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Digital evidence sharing capability project to be ‘backbone’ of move towards greater criminal justice partner collaboration
  • Nov 5, 2019
  • Latest News

A new £20m project to create a shared portal for digital evidence in criminal cases is set to become the ‘backbone’ of moves towards greater collaboration between Scotland’s criminal justice partners, according to senior government officials.

The recently-launched digital evidence sharing capability (DESC) project – involving police, crown prosecutors, the courts and government – will help usher in a new era of wider technologically-driven sharing of information at every stage of a criminal investigation.

In order to improve efficiencies between what is viewed by many as a ‘Victorian’ courts system – and to deliver upon Scotland’s most senior judge Lord Carloway’s desire to take ‘bigger strides’ towards fully digitising the justice process – the DESC initiative was showcased at FutureScot’s Digital Justice & Policing conference, which took place at The Sheraton Grand Hotel in Edinburgh on Tuesday this week.

Fiona Cameron, Head of Justice Digital and Strategy Unit, Criminal Justice Division, The Scottish Government, said: “DESC has a significance beyond what it will deliver in its own right; it’s really about the significance of joining our justice partners together in a digital sense and DESC will deliver for the first time a single technical platform that will span the whole of the system and join up the whole criminal justice system. It will give us that digital backbone for the system which we haven’t had until now that will deliver the functionality at every part of the system.

“But it’s more than just joining up the organisations in a digital sense; DESC offers us the opportunity to join up in a people sense, in DESC we really have the opportunity to work together in a way that we haven’t worked together before, and we’re trying to leverage that. We’re using DESC as a pathfinder to create a different way of working, embedding colleagues from our partner organisations within a core central team. And it’s about also using that core central team to get out amongst criminal justice organisations and with users to properly understand their needs.

She added: “We hope that through working in a new way that we will be able to deliver that digital transformation. Beyond coming together as a collaboration with Scottish Government and with criminal justice partners we recognise that we also need to work in collaboration with commercial partners who will bring us skills and agility that we would never have if we attempted to do this on our own.”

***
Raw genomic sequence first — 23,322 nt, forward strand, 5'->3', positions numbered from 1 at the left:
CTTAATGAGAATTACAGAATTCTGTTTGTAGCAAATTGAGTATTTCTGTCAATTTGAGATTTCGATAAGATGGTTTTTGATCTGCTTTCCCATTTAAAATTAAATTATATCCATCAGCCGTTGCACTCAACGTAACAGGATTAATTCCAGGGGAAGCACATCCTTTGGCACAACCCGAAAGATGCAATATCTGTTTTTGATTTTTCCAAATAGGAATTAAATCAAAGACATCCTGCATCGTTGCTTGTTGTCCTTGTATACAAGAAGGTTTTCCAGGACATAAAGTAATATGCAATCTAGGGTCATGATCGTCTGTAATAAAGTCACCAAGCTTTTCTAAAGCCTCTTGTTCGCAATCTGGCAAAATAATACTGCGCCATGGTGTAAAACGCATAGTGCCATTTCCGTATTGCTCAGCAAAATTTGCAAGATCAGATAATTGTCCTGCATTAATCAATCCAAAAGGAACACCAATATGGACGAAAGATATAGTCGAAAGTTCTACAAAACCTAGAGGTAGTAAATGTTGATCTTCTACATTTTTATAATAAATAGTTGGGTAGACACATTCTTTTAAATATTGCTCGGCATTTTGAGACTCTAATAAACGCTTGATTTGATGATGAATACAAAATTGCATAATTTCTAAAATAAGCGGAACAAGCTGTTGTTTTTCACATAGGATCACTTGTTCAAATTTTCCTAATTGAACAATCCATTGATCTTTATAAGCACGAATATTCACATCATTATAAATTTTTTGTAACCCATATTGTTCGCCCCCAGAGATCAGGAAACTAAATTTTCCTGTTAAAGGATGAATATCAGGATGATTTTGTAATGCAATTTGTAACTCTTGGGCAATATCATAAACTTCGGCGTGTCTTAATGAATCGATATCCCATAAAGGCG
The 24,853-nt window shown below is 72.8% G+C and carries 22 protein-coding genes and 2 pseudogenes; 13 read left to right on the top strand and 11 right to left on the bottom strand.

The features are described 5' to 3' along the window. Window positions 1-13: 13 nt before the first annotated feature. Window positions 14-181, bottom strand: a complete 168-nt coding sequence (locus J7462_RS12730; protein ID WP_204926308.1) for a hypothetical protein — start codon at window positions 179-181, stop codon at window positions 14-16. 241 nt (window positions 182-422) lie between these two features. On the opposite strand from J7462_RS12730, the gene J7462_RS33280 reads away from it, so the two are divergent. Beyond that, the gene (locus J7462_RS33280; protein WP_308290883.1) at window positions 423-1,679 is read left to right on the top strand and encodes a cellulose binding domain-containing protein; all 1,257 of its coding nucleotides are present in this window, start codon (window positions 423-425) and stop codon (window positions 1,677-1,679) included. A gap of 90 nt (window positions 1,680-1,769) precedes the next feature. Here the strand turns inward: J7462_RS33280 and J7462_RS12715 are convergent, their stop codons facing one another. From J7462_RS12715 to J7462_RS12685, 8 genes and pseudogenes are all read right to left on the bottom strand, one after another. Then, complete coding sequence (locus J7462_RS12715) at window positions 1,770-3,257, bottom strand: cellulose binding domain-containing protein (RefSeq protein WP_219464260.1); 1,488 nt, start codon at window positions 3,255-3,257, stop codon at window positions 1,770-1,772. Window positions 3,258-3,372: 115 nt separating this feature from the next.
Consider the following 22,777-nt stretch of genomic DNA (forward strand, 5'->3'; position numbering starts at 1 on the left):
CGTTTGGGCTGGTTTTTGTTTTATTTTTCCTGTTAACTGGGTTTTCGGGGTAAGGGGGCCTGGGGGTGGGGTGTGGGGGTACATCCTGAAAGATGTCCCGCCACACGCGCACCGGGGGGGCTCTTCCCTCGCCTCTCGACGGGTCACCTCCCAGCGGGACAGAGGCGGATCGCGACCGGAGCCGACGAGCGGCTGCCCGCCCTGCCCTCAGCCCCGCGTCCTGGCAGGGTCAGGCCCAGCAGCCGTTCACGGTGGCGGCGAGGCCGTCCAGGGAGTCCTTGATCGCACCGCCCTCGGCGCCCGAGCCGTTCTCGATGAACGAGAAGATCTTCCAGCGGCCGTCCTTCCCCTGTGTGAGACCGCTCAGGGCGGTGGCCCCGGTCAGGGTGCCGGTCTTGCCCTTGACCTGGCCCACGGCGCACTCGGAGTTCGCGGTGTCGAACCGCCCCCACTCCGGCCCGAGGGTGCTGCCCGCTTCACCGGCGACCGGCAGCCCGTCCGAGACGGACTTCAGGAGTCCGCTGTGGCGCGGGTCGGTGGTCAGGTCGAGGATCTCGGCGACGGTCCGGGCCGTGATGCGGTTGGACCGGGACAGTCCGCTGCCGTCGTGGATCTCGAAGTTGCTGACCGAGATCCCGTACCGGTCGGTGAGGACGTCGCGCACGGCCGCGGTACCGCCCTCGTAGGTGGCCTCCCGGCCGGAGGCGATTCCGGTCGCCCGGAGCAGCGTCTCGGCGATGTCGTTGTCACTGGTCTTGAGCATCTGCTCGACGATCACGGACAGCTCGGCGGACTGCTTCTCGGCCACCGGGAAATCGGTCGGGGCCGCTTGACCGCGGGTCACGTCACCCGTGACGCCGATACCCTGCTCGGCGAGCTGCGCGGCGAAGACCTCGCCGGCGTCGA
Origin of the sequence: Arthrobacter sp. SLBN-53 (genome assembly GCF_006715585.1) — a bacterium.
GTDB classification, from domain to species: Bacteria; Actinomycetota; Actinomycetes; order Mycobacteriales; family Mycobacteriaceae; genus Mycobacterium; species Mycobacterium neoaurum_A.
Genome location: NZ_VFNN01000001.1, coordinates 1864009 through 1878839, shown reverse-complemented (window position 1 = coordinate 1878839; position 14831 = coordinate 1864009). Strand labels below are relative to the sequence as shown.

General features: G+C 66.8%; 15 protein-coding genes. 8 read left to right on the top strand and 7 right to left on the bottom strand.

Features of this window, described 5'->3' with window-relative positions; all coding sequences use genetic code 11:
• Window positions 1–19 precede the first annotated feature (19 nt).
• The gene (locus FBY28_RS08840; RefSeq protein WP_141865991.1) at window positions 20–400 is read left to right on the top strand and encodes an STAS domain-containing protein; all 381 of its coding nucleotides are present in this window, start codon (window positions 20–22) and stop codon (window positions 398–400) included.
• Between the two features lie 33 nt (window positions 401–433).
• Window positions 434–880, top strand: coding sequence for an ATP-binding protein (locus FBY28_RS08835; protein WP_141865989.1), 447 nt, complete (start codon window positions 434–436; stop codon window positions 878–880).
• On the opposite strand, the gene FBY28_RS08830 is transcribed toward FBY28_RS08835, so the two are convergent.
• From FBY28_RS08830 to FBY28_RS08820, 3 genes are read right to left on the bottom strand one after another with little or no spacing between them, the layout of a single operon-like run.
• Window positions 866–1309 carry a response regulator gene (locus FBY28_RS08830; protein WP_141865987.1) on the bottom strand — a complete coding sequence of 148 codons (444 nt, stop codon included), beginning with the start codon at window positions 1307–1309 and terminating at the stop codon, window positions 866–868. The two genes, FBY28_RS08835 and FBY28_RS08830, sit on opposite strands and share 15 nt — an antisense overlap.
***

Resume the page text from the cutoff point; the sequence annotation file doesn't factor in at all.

Cameron, a former criminal prosecutor, said that Scotland is also ‘uniquely’ positioned to deliver upon those objectives, given its size and close-knit criminal justice community. Strategically, the Scottish Government is working on ever-closer alignment of objectives between criminal justice partners, which Willie Cowan, Deputy Director, Criminal Justice, outlined in his speech at the conference. He said that historically the main justice agencies had been all been constitutionally independent, and that was necessary, but that the all-too-common experience of victims and witnesses being let down by a system that was too prone to duplication, with vulnerable people having to ‘re-tell’ their stories, and cases being delayed.

He said: “We need to use the technology that’s available to us to get things done quicker, faster and more efficiently – we cannot be moving hundreds of thousands, maybe millions of bits of paper around the system, inefficiently, maybe ineffectively and delaying justice; if we delay justice for the victims by not being efficient and for people who are accused and end up not being found guilty, we delay justice for them as well. We in government absolutely recognise that.” Cowan said that next year’s Justice Vision & Priorities strategic document is likely to be updated with a renewed focus on how victims and witnesses are dealt within the system, and a new service design project being led by Victim Support Scotland is likely to be a major driver of change in that context.

More than 150 delegates gathered for the full-day conference, which reflected not only the work of the DESC project – which aims to improve the end user experience of accessing justice services provided by the Crown Office and Procurator Fiscal Service (COPFS), the Scottish Courts and Tribunals Service, Police Scotland and The Scottish Government – but also of the Digitally Enabled Policing Programme (DEPP), which is at the heart of largescale transformation and investment in technology for frontline officers in Police Scotland. Chief Superintendent Matt Richards, who has management responsibility for the DEPP programme, said that the force was making great progress in flattening out the 100 different legacy systems it inherited from the previously separate eight police forces and is working towards creating a ‘future integrated digital platform’, featuring the likes of wearable technology, digital case management and predictive analytics, on the way to what he called ‘quick and slick’ policing.